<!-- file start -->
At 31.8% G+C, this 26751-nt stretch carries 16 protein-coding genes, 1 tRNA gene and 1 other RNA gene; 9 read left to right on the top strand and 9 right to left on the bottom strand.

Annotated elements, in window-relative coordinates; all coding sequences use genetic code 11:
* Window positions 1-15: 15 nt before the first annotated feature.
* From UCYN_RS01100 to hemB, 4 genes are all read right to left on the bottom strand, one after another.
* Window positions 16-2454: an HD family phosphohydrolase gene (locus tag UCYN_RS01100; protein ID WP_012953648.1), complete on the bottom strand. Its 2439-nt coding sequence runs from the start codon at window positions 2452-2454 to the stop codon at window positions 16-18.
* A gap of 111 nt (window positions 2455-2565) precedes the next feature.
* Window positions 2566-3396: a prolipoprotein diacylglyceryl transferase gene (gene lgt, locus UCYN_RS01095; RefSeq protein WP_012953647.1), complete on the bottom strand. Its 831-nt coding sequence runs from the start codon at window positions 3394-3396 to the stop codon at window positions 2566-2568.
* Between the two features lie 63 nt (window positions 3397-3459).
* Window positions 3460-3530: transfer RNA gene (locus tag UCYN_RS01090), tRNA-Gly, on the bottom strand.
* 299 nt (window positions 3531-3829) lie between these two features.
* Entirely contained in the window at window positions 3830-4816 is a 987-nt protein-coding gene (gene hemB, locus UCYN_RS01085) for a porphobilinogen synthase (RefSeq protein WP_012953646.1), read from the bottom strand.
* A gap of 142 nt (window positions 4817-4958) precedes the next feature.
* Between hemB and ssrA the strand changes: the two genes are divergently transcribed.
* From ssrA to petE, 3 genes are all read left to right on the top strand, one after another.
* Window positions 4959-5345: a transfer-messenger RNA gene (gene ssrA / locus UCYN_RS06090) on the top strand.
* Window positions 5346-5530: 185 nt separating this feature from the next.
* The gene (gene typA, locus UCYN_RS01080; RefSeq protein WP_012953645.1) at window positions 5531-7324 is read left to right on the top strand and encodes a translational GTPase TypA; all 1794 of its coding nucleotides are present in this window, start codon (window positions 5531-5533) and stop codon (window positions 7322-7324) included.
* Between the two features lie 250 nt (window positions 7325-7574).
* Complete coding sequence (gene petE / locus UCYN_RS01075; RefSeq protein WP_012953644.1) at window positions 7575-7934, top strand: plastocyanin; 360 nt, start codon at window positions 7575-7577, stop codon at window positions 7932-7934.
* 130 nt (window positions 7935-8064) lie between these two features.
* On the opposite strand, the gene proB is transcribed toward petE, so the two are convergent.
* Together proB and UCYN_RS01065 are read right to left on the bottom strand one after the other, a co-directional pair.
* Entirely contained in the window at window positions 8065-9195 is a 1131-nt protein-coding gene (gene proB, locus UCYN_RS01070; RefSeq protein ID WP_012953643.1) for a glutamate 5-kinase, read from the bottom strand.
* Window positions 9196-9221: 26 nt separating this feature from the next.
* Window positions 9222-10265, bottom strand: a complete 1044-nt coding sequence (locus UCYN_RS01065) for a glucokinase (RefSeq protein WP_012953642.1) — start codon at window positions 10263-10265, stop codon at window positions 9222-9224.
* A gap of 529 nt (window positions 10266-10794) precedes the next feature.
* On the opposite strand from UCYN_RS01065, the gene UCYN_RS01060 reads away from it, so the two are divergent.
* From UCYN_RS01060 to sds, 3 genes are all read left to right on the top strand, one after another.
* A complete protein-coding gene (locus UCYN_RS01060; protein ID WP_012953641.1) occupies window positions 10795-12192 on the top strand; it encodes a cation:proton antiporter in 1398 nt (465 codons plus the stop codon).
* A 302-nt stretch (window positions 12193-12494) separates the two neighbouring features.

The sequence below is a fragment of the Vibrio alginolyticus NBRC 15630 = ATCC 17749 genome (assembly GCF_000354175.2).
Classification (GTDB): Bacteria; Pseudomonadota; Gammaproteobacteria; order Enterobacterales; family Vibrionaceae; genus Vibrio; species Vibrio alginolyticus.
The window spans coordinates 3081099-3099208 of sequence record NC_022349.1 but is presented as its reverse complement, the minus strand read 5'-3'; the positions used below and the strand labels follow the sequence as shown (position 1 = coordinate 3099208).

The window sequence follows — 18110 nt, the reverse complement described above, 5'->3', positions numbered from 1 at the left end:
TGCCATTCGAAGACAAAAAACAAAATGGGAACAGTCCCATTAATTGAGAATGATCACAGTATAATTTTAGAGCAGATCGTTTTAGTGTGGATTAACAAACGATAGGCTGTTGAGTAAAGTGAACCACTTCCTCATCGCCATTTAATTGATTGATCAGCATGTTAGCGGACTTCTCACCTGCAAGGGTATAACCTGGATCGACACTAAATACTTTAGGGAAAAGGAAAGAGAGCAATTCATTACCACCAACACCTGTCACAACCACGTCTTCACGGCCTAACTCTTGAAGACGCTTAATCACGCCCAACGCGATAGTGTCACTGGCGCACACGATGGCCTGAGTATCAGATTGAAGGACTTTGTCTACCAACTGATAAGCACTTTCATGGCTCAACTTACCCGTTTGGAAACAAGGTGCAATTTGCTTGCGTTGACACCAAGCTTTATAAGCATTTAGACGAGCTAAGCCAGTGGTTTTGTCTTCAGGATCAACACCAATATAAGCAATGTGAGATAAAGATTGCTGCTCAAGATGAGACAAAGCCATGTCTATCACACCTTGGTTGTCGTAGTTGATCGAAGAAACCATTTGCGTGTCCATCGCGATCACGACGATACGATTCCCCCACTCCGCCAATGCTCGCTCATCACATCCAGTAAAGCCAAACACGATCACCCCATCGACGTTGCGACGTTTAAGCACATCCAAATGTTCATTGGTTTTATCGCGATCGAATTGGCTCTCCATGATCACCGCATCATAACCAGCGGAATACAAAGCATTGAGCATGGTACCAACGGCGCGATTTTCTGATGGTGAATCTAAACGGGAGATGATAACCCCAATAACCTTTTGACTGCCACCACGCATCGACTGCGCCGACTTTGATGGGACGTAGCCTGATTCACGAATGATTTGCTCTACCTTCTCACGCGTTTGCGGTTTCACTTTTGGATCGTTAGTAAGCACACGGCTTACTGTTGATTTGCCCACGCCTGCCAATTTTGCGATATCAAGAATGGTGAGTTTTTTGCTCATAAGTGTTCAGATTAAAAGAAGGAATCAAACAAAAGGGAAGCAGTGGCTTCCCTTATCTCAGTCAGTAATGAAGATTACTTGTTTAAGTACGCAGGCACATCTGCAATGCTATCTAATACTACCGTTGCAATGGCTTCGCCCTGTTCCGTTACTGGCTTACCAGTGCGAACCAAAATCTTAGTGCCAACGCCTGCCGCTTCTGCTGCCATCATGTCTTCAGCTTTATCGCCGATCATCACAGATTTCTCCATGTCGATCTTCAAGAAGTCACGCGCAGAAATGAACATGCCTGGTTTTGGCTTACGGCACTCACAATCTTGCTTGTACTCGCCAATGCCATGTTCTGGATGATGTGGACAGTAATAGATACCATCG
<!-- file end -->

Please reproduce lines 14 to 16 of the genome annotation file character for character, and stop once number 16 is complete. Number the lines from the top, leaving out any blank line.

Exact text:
* From ssrA to petE, 3 genes are all read left to right on the top strand, one after another.
* Window positions 4959-5345: a transfer-messenger RNA gene (gene ssrA / locus UCYN_RS06090) on the top strand.
* Window positions 5346-5530: 185 nt separating this feature from the next.